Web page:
ZipCar, University of Iowa cancel partnership

The car-sharing service ZipCar canceled its contract with the University of Iowa this spring after a nine-year relationship.


Jeff Sigmund

Zipcar’s that are available on Monday, Aug. 30, 2021. Cars that are available can be found at the Zipcar parking spaces which are located at 200 S. Linn Street.

Marandah Mangra-Dutcher, News Reporter

ZipCar vehicles arrived on the University of Iowa campus nine years ago, to expand transportation options for students and reduce the demand for parking. The service is now canceling its contract with the UI, though a lack of on-campus parking remains a problem for students and faculty.

“The university and the City of Iowa City brought car-sharing to the community to provide another transportation option and reduce parking demand,” Commuter Programs Manager Michelle Ribble wrote in an email to The Daily Iowan.

ZipCar is a car-sharing service that allows users to purchase memberships and reserve cars to drive around the city themselves. The company decided to cancel its contract with the UI in spring 2021, citing operational and supply shortages.

“Due to global operational and supply chain shortages, we had to make the difficult choice to relocate our two-car fleet at the University of Iowa to other markets,” reads a ZipCar statement provided by Chelsea Nemec, senior account executive at a communication firm that partners with ZipCar.

Associate Director of Iowa City Transportation Services Mark Rummel said the city’s ZipCar fleet started with six cars and now has just two. The partnership peaked at 10 vehicles, he said.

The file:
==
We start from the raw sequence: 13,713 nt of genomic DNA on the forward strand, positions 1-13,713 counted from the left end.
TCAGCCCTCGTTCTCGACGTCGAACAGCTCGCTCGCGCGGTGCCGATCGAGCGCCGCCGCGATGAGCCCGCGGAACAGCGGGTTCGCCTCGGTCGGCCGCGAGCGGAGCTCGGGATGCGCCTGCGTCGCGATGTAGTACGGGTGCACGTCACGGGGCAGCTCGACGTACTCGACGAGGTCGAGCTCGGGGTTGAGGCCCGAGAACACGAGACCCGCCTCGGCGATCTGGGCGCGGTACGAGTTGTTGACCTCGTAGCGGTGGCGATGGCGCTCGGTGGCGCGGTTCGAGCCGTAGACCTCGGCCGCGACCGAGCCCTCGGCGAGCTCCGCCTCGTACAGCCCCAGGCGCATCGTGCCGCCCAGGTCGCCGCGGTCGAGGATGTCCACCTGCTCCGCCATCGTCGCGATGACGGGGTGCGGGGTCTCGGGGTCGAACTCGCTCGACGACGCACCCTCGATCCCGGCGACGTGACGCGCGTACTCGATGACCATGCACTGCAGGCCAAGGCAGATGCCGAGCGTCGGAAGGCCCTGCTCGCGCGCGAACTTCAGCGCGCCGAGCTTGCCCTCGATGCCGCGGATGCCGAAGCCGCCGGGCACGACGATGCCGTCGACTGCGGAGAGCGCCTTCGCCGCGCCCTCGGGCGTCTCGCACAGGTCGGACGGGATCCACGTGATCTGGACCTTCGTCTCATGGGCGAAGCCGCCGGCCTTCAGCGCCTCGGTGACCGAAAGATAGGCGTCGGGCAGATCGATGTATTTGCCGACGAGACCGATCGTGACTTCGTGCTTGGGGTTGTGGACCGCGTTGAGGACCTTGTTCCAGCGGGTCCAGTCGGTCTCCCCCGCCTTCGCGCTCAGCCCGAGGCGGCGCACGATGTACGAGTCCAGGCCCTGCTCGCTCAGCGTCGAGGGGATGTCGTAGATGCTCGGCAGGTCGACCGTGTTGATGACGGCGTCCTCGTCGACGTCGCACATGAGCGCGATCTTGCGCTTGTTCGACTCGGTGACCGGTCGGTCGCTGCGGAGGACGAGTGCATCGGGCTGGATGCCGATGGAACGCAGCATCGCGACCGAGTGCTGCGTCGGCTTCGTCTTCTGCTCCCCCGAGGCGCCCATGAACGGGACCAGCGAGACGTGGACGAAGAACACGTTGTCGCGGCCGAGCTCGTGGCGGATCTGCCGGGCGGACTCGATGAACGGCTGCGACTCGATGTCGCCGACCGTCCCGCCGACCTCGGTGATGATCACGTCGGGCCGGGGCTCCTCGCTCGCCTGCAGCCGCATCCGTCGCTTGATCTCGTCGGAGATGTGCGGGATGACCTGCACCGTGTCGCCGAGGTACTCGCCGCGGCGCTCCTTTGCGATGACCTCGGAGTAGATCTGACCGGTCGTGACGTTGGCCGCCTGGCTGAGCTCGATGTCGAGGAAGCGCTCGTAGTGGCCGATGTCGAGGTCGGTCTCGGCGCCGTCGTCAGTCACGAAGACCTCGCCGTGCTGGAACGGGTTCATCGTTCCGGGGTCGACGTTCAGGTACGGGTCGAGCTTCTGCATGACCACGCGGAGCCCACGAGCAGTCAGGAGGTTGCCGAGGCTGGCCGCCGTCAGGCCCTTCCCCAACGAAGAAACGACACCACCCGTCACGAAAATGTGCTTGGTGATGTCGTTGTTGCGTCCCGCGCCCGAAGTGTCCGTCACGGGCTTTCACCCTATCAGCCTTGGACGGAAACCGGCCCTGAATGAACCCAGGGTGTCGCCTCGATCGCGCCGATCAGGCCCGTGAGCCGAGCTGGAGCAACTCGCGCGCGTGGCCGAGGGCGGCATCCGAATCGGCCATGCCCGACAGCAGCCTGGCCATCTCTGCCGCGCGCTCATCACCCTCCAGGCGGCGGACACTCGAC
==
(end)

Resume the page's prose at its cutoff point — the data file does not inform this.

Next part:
“For almost a decade, faculty, staff, and students used ZipCars for hourly and daily trips to run errands, go on day trips, or to go home for the weekend,” Ribble wrote.

The cars were parked in three different spots around Iowa City and the UI campus: Burge Residence Hall, the Iowa City Public Library, and the Newton Road Ramp.

Through the UI’s partnership with ZipCar, students and faculty received discounted rates and sign-up incentives, Ribble wrote.

Iowa City Transportation Services also worked with ZipCar in hopes of decreasing demand for parking and other auto issues around Iowa City, Rummel said.

“The idea was to get less cars on the street,” he said. “You know, maybe students wouldn’t bring cars to campus because they didn’t really need them. If you only need a vehicle for once a week, or once every other week, you could use this as an alternative.”

UI and Iowa City transportation services were further enticed by ZipCar because of its age limit, Rummel said.

“I’m pretty sure that you can get [a membership] if you’re 18 and older,” Rummel said. “I think that was one of our drives to go with ZipCar way back when we established the relationship, because a lot of the rental car agencies, you have to be 25 to rent the cars.”

The UI reached out via a Request for Proposal to find another organization to partner with after receiving news of the contract cancellation, Ribble wrote, but it has not received any responses yet.

“In the future, we hope carsharing will return to campus,” he said.

Iowa City and ZipCar still have a relationship, Rummel said, and are trying to negotiate increasing the number of cars in the area. In the future, he said, Iowa City may have a bike or scooter share program.

“Just providing as much opportunity as we can for people to get around as easy as they can — it’s kind of one of our goals,” Rummel said.

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